Warp Films is one of the true success stories of British cinema in recent years and 2011. From the earliest short films produced by the erstwhile music label like Chris Morris’ BAFTA winning, My Wrongs 8245-8249 & 117 and Chris Cunningham’s Rubber Johnny, it was clear they would champion original cinematic vision and not shy away from taking risks. Warp Films has remained true that that original spirit, developing and supporting exciting new talent, while also helping debunk the myth that British audiences don’t want to see British films. They’ve steadily built a brand and an audience with independent-minded quality films like Tyrannosaur, Four Lions, Kill List, Submarine and This is England (and the spin off TV series). Illustrated with a selection of clips and short films, we’ll quiz Warp Films CEO and Producer Mark Herbert about how they find and develop new talent and explore the vision for the future of the label.

London Short Film Festival will run from 6 – 15 Jan 2012
http://www.shortfilms.org.uk

Tuesday 24 January, 12:00pm
BREAKTHROUGH: A Guide to International Film Sales (London)
BAFTA, 195 Piccadilly

Join BAFTA, Film London and associate partners Northern Film & Media for an afternoon devoted to helping you understand international sales and distribution. With contributions from the UK’s major sales companies, we’ll help you develop the tools you need to get your film into the marketplace.

The panel will discuss the role of an international sales company; key festivals and markets and how to sell your film; how to deliver your film for the international marketplace; and an introduction to Film London’s London UK Film Focus (LUFF) and the Breakthrough strand of this event which focuses on new British talent.

This event is primarily aimed at emerging producers who want to learn more about the role of sales companies and distributors. Writers are also welcome to attend.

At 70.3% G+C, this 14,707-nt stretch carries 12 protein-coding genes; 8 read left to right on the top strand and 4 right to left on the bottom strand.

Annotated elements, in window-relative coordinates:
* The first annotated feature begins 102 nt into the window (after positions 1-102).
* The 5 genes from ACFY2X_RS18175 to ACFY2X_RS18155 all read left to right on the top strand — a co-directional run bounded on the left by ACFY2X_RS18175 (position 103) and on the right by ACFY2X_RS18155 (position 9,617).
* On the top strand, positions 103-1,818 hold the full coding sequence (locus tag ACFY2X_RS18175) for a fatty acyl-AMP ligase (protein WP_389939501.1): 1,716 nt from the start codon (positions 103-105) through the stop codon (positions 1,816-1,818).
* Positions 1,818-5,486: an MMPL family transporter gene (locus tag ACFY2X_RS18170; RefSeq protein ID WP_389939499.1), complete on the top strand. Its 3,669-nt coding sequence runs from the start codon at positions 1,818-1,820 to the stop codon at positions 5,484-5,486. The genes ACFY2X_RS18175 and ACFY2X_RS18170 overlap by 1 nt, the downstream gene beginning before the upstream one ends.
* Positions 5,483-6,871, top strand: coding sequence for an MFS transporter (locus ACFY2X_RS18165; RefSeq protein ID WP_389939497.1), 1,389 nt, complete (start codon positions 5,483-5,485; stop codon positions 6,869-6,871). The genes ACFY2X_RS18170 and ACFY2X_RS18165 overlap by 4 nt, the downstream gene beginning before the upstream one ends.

BREAKTHROUGH will be repeated in Gateshead on January 31st.

Monday 30 January, 18:45pm
TV Preview: True Stories – Gypsy Blood plus Q&A
Princess Anne Theatre, BAFTA, 195 Piccadilly

Launching the True Stories documentary strand on Channel 4 in February is Gypsy Blood.

Made by first-time director and award-winning photographer Leo Maguire, this is a story about gypsy and traveller men, tracking the legacy of violence handed down through generations of gypsy fathers to their sons. It’s about the importance to them of fighting for respect but also the cost – the cycles of revenge that erupt into sudden and terrifying violence. Gypsy Blood was made over three years, with Maguire gaining the trust of gypsy communities, living with them in their camps – gaining unprecedented and intimate access to a world where male honour codes remain deeply ingrained.

It follows the stories of two families. The Doherty’s are Irish Traveller royalty. Hughie Doherty, 27, is the son of Francie ‘The Punk’ Doherty, once one of the most feared bare-knuckle boxers in the land. Hughie is determined to bring up his seven year old son, also called Francie, to be as tough and uncompromising as the grandfather he’s named after. Fred Butcher is father to nine-year-old Freddy Cole. He’s a career fighter but, unlike Hughie Doherty, he fears for the future of his son. Outwardly, Freddy Cole seems tough but as the film unfolds, we see a sensitive and increasingly troubled child, who fears his father will be badly hurt. So Fred is torn between the proud gypsy tradition and his love as a father. The film trace the story of how he himself nearly died in a machete attack as a day of drinking and sparring went terribly wrong.

Gypsy Blood is a powerful meditation on masculinity and violence, an insight into the uneasy, equivocal relationship that gypsy men have with fighting. In part it’s a terrible burden of fear and real physical damage, broken bones and scars. But, for these men, it’s also the very essence of what it means to be a man.

This screening will be followed by a Q&A with production talent behind the documentary.

With thanks to Channel 4, ClearStory Ltd and Leo Maguire.